Cool, so if you look at Lorna’s version, she’s got a custom shape for the selected casino. And circles for the rest…colored circles…based on a continuous measure. So we’re mixing shapes with a separately colored circles. Don’t fret, it just means we’re making a dual axis map.

Let’s deal with the custom shape piece first. I’m not going to go out and get a custom shape for this challenge. Instead I’ll opt for a filled star icon to denote our selected casino


I can see what some of may be thinking, well since the others are circles can you simply put your [Distance from Parameter Casino_meters] measure on color and call it good? Unfortunately, no because by doing that it will color all the shapes including our star which we want to make a different distinct color. But…what if we hide the marks that are not the star?


The “Hide” feature is one of those features that not many people know about but (or remember) but can get you out of quite a few jams when you need it


Well, that’s not exactly what I had in mind but it’s working as designed. Now let’s drag Latitude out on rows to duplicate this axis. Now we can remove the [Casino Check] field from the mark and we’re back to circles. But in doing so, we make our selected casino a circle as well. Drat! That’s not what we want. We’re gonna have to figure out a way to fake removing that selected mark. The way I approached this was to use the size shelf. And I need to duplicate the [Casino Check] field so that I again utilize both TRUE and FALSE rows. I’ll put the newly duplicate field on the size shelf and then edit the sizing appropriately, making sure that I set the TRUE size to as small as Tableau allows. It’s still slightly visible but we’re just going to have to deal with it. We can also now add our measure to color and reverse the scale. Then make this a dual axis and…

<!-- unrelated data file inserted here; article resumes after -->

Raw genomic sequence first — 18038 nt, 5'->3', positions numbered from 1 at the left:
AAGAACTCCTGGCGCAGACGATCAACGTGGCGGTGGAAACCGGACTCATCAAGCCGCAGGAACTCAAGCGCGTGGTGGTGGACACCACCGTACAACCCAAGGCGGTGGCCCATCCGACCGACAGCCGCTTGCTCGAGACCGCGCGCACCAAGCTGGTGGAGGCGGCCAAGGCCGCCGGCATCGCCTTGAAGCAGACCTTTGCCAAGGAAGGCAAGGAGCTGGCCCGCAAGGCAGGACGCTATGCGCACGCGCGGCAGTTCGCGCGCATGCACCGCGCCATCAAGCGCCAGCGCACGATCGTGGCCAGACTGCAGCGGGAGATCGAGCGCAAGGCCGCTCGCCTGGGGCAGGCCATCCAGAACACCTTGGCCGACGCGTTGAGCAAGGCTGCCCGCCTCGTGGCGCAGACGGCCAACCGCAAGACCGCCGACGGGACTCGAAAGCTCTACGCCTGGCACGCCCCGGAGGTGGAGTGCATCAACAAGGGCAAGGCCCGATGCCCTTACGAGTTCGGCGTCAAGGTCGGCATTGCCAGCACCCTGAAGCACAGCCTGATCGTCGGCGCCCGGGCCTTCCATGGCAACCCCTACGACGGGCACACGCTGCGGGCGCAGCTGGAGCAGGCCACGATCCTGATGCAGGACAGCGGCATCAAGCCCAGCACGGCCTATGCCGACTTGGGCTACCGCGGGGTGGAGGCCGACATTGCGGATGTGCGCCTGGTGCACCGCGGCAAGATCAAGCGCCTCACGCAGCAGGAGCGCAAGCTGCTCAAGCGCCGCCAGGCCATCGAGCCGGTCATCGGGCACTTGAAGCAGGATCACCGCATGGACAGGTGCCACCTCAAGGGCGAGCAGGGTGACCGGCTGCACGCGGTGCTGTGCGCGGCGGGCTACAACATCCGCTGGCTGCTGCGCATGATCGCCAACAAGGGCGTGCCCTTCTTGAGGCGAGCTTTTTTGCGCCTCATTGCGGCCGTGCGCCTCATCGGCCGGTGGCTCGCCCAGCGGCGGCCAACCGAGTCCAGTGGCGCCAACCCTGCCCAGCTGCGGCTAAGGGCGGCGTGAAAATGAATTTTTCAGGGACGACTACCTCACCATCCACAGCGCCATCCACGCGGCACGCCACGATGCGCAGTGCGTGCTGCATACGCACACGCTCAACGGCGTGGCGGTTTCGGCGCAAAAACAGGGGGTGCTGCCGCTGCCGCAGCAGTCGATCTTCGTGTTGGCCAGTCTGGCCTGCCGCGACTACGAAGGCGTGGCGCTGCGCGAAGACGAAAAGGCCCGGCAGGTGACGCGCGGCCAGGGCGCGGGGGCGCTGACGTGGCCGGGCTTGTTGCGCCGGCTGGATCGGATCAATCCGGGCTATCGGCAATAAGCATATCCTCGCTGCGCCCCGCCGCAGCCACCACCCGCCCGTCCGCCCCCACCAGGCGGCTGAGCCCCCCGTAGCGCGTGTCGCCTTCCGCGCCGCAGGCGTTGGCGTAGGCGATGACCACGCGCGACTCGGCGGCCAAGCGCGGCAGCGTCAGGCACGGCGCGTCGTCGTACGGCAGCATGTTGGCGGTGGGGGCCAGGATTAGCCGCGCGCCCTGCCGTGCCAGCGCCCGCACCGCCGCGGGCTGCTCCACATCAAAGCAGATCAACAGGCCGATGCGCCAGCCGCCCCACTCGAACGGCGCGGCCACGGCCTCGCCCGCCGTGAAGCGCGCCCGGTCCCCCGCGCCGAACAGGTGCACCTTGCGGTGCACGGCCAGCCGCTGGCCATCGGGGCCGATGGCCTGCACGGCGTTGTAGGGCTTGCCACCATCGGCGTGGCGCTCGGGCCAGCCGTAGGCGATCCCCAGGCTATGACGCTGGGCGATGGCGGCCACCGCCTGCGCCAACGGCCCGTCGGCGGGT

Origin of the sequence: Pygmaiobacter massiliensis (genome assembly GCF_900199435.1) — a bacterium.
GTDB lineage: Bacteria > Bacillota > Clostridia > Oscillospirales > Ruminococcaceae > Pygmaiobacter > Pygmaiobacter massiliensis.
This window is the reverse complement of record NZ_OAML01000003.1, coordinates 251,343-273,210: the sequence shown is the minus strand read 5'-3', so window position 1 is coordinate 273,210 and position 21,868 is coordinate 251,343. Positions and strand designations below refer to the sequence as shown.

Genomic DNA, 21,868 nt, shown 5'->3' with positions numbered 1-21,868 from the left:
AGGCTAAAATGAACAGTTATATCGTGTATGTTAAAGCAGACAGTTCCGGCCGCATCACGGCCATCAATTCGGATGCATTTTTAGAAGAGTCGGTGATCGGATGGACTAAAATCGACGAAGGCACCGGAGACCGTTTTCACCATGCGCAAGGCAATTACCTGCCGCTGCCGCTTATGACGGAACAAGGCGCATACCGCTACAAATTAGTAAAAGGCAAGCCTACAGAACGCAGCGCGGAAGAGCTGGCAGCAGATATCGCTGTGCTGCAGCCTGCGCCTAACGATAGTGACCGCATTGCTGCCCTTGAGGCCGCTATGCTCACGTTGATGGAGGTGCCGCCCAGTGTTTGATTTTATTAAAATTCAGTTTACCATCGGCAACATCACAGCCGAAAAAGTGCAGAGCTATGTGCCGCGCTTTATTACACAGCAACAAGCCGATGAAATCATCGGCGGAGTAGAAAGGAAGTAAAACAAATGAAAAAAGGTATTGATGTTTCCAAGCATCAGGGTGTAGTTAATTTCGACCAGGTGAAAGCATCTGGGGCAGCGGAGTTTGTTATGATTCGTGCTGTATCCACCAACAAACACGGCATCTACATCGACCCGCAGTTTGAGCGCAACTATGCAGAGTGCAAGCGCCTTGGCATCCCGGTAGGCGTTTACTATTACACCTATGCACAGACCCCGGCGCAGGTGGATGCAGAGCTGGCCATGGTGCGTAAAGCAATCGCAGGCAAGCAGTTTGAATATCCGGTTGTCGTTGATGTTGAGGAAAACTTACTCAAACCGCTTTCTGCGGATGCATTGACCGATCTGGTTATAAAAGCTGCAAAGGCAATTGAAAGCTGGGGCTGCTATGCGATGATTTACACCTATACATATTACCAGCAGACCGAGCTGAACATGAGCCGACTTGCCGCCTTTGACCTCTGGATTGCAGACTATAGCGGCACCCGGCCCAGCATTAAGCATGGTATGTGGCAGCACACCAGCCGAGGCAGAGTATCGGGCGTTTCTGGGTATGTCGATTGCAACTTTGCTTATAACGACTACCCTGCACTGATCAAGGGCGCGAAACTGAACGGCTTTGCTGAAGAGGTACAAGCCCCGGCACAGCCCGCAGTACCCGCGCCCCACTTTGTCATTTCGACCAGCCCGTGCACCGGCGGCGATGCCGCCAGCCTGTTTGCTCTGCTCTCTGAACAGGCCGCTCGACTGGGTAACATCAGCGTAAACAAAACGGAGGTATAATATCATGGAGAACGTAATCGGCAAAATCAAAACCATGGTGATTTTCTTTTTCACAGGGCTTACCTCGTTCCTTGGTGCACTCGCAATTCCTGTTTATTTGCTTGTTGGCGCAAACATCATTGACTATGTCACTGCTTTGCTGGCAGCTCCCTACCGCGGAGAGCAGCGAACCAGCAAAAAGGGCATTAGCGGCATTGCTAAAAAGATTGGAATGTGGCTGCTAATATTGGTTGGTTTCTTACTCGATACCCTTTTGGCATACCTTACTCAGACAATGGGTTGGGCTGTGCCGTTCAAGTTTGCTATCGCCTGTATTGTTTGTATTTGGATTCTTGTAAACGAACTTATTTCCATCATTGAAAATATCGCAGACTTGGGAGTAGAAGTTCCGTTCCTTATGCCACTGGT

We’ve only got two more elements to work out 1) the title and 2) the tooltip.

For the title, we need to aggregate the number of casinos within the radius but not count the selected casino. It should be fairly straightforward since each record is a casino, should just be able to use [Number of Records] and simply subtract 1. But in order to use [Number of Records] you must pre-aggregate it somehow first. I chose to go the LoD route

## Casinos within radius ##
{ SUM( [Number of Records] ) } -1

NOTE: we just introduced a Fixed LoD in our view and any time you do so, you need to think about the order of operations. Fixed LoDs happen BEFORE dimension filters. In our view, our Distance Filter field is a dimension and in order for our title calculation to work, we need to add this filter to context.



Now the last thing is the tooltip. It’s really straightforward except that Lorna’s language says “approximately…metres” and she’s round the number of meters to the nearest 10. Are you familiar with the ROUND() function in Tableau? You’re not? Well, let me enlighten you. The syntax for this function is:

ROUND( expression, number)

The expression is the aggregation that you want to round and the number is the number of places (or 10s) you want to round. The great thing about this function is that you can round on either side of the decimal. Where 1 is rounding to the nearest tenth place, -1 rounds to the nearest ten

And since this is the only place we’re using this field, we can simply edit our existing meters calculation and wrap what we have in ROUND( ###,-1). Pretty cool, right!?

Alright, let’s get this thing on a dashboard and set up our parameter action and…

2019-10-23 11-30-45.2019-10-23 11_36_34.gif

Go Forth and VIZ

3 comments on “How to use the DISTANCE function in Tableau | #WorkoutWednesday | 2019 | 43”

  1. Pingback: Best of the Tableau Web: A look back at TC, the Community, and a fond farewell | Tableau Software

  2. Johny Prem Talreja Reply

    Very nice explanation can i get the data and package to practice the same

  3. Kaden Reply

    Hmm. Dang, I still wasn’t able to replicate exactly. I will need to try it some more. Is this posted on your Tableau Public profile?